Tuesday, August 8, 2017

Prep for Australia

My wife and I are headed to Australia for a vacation in just over a week now and I'm frigging pumped. I haven't birded out of the country since 2006 when I went to Ecuador with a couple of non-birding friends. I didn't see very many species on that trip, but also put no real effort in.

This is going to be different (don't tell my wife). I am going to see a ton of insane Australian birds, from improbable sounding families (shrike-thrush? emu-wren?? duck-parrot??? [last one not real]). I can't wait. We're spending a few days in the Cairns area in and around the Daintree rainforest, then a couple days down in the Whitsunday Islands, then a few days cruising around the Top End near Darwin and Kakadu NP.

Holy crap, I've got a lot of preparation to do.

Other than a walk or two with people at the Cassowary House near Cairns, where we're staying for two nights, I won't have anyone guiding me or showing me around. I prefer birding this way (I think), but it means it's all on me to make IDs.

I'm studying hard. Some friends at Princeton University Press sent me two stunning field guides to check out that are my nightly textbooks.

The first is the brand new Australian Bird Guide, by Peter Menkhorst and a crew of other authors. This thing is a stunner, fully illustrated with every bird seemingly ever touched a talon on Australian soil. This'll be the guide I bring with me in the field.

Friday, August 4, 2017


I had some time after a recent work trip to Colorado, and I used it to take on my arch enemy: the White-tailed Ptarmigan.

I lived in Colorado from the end of 05 to the end of 06, but never saw a ptarmigan. I took subsequent trips to the famous Medicine Bow Curve in Rocky Mountain NP at least once (eBird says once but I'm pretty sure it was twice), but didn't see a ptarmigan. I was going to see one this time.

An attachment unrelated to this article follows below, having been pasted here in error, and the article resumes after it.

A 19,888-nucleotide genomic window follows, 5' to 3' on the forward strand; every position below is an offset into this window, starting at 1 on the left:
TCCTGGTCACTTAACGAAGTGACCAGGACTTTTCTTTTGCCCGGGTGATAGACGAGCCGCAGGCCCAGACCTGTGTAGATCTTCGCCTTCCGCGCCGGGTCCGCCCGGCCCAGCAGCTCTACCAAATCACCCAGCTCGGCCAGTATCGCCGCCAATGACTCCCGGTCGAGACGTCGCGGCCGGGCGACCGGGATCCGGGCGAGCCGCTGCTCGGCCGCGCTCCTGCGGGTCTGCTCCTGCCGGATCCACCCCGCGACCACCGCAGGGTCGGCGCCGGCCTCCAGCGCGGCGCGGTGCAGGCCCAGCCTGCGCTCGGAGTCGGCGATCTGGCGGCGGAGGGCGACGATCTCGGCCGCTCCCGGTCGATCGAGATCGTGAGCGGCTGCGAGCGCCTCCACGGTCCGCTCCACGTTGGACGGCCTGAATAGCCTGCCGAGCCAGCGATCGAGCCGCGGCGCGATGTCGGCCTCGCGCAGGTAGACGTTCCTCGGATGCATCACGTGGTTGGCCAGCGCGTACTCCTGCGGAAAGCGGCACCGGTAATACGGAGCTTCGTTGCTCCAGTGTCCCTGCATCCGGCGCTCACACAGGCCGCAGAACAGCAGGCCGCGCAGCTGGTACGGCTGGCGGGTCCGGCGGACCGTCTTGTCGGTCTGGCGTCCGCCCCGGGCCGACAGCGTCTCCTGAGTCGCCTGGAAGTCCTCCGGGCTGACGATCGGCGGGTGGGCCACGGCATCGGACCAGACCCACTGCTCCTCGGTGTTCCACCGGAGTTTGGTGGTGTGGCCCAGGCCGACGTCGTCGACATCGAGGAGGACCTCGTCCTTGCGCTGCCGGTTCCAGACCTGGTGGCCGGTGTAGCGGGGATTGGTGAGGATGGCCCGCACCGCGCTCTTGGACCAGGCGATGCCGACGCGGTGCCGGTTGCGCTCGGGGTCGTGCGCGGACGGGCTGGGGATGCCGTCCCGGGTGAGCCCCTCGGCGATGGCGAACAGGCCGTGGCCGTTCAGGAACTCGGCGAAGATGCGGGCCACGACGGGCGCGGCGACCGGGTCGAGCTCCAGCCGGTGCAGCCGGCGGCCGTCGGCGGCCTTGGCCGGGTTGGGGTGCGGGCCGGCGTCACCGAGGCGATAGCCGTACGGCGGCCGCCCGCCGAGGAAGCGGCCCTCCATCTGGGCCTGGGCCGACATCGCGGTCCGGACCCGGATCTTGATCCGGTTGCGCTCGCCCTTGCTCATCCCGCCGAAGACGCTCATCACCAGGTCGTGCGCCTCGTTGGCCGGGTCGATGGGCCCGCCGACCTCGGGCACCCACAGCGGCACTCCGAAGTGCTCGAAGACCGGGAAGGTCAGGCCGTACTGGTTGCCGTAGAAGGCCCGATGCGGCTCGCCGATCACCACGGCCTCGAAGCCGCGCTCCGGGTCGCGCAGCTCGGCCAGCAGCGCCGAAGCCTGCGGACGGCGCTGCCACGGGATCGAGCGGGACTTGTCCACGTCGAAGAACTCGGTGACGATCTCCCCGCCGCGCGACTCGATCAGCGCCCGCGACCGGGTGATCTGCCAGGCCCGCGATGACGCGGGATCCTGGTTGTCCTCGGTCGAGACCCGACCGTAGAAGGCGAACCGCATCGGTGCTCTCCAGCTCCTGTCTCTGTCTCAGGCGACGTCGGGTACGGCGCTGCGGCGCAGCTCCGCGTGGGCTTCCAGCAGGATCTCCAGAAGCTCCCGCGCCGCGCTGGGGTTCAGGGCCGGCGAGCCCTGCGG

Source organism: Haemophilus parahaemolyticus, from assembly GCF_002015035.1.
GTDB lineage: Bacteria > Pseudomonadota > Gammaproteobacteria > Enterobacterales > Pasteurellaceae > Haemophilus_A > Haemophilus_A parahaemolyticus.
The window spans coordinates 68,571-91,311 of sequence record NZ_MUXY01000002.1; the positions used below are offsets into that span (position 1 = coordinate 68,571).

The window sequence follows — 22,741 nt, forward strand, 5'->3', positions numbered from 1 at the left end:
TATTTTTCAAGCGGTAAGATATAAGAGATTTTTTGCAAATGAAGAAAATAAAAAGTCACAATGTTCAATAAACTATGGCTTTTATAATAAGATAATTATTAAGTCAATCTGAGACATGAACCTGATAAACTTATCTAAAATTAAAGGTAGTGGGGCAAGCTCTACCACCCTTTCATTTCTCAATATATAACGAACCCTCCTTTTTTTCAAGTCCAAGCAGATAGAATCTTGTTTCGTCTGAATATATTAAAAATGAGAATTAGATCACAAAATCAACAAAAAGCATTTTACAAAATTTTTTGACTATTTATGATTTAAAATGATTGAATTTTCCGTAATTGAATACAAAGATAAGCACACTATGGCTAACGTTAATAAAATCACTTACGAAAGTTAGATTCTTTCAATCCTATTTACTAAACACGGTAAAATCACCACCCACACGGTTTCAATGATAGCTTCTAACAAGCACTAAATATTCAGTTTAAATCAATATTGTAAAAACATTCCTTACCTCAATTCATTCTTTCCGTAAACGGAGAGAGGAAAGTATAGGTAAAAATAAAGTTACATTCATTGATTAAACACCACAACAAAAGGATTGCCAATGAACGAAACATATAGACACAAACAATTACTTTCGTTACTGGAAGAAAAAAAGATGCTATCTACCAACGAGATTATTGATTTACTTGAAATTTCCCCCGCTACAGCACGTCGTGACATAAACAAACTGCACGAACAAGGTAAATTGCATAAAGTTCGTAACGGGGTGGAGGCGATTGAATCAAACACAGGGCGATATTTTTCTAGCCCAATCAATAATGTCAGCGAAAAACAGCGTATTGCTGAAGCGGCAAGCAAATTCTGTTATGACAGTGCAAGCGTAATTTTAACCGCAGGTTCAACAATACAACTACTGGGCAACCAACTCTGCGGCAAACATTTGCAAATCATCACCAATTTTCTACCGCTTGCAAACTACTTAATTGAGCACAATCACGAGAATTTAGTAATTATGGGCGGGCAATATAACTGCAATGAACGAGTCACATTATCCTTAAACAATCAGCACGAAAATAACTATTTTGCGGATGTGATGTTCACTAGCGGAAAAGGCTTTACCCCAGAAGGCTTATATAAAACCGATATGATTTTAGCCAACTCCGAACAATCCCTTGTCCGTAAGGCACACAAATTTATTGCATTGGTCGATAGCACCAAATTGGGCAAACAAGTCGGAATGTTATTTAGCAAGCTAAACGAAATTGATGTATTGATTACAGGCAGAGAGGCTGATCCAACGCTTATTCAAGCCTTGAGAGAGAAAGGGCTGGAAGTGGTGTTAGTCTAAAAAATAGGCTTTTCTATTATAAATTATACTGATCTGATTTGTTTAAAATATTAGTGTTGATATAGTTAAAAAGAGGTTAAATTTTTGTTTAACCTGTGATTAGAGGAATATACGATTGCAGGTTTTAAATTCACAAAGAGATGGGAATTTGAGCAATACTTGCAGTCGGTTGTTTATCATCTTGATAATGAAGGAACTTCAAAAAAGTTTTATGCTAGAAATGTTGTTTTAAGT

I started with an early morning dash up Mt. Evans, just west of Denver. I got top the top -- an insane 14,130 feet -- just before sunrise. It was spectacular. There were two families of Mountain Goats just hanging out and a handful of Bighorn Sheep, each with cute youngsters that I would have tried to pet if not for the threat of taking an angry mother's horn in my spleen.

Sunday, July 9, 2017

The Birds of Pokemon Go

Just in time for a year ago, a blog post about Pokemon Go!

I mean, shit, I'm writing for a Blogger site so who's worried about appearing timely, anyway?

Pokemon Go, the App that's sweeping the nation last year! As you probably read in a think piece, in Pokemon Go you walk around and try to catch these monsters. Some really smart people commented at the time about how close this monster catching was to actual birding. The idea is pretty much the same, and most of the monsters have antecedents in the real natural world.

And there are birds! Or, like, bird-esque things. Let's check them out and see if they're crap or real? Do you want to? No? Oh. No, we should. We should. Come on. I'll just post the pictures below and, like, talk about the real-life birds that they sorta look like. It'll take you like five seconds. OK I'm just gonna start.


Pidgey is the most basic Pokemon. It's so common, it should be a House Sparrow. It's not a pigeon, though, so I'm not really sure what that part is about. 

No, I'd say this bird is more of a finch or sparrow-type. Like maybe this Yellow Grassland Finch from  South America. Photo (c) Robert Ahlman

Pidgeotto and Pidgeot

Pidgy evolves into Pidgeotto and then in to Pidgeot, it's biggest, baddest form. Still nothing like a pigeon, but pretty badass. Lookie dem claws!

The closest real bird that I could find to Pidgeot is probably this Yellow Golden Pheasant, which is a domestic bird but hey we're talking about video game birds here. This pheasant doesn't look anything like a pigeon, either, but as we've established, that's fine.

Tuesday, June 6, 2017


Can you name the species?

Monday, May 22, 2017



-Breasted Birds

10. Red-breasted Merganser 
9.  Spot-breasted Oriole
8.  Red-breasted Sapsucker
7.  White-breasted Nuthatch
6.  Buff-breasted Flycatcher
5.  Rose-breasted Grosbeak
4.  Bay-breasted Warbler
3.  Yellow-breasted Chat
2.  Buff-breasted Sandpiper
1.  Red-breasted Nuthatch

-Billed Birds

23. Long-billed Thrasher
22. Ring-billed Gull
21. Thick-billed Murre